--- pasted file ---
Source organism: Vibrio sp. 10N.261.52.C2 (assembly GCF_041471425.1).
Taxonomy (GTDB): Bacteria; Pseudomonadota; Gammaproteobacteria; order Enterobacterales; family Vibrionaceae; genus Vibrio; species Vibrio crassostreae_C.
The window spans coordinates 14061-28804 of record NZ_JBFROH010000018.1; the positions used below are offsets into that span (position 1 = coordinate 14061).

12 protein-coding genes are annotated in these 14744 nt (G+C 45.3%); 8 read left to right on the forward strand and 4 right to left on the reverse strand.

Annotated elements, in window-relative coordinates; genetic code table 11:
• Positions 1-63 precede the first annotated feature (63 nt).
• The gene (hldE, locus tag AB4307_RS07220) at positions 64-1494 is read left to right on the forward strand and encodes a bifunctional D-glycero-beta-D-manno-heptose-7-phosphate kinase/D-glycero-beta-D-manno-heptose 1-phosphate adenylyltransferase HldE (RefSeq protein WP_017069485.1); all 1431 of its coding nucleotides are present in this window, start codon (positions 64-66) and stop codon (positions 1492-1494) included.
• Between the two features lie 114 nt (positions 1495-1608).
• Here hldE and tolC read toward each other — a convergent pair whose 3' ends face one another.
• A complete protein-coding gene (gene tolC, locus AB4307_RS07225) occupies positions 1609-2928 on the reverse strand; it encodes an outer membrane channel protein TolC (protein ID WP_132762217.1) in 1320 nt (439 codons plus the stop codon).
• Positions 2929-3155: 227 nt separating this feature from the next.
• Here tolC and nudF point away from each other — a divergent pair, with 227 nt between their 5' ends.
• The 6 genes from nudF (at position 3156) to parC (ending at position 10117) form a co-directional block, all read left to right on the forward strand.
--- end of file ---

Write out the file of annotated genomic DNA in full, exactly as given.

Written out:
Source organism: Vibrio sp. 10N.261.52.C2 (assembly GCF_041471425.1).
Taxonomy (GTDB): Bacteria; Pseudomonadota; Gammaproteobacteria; order Enterobacterales; family Vibrionaceae; genus Vibrio; species Vibrio crassostreae_C.
The window spans coordinates 14061-28804 of record NZ_JBFROH010000018.1; the positions used below are offsets into that span (position 1 = coordinate 14061).

12 protein-coding genes are annotated in these 14744 nt (G+C 45.3%); 8 read left to right on the forward strand and 4 right to left on the reverse strand.

Annotated elements, in window-relative coordinates; genetic code table 11:
• Positions 1-63 precede the first annotated feature (63 nt).
• The gene (hldE, locus tag AB4307_RS07220) at positions 64-1494 is read left to right on the forward strand and encodes a bifunctional D-glycero-beta-D-manno-heptose-7-phosphate kinase/D-glycero-beta-D-manno-heptose 1-phosphate adenylyltransferase HldE (RefSeq protein WP_017069485.1); all 1431 of its coding nucleotides are present in this window, start codon (positions 64-66) and stop codon (positions 1492-1494) included.
• Between the two features lie 114 nt (positions 1495-1608).
• Here hldE and tolC read toward each other — a convergent pair whose 3' ends face one another.
• A complete protein-coding gene (gene tolC, locus AB4307_RS07225) occupies positions 1609-2928 on the reverse strand; it encodes an outer membrane channel protein TolC (protein ID WP_132762217.1) in 1320 nt (439 codons plus the stop codon).
• Positions 2929-3155: 227 nt separating this feature from the next.
• Here tolC and nudF point away from each other — a divergent pair, with 227 nt between their 5' ends.
• The 6 genes from nudF (at position 3156) to parC (ending at position 10117) form a co-directional block, all read left to right on the forward strand.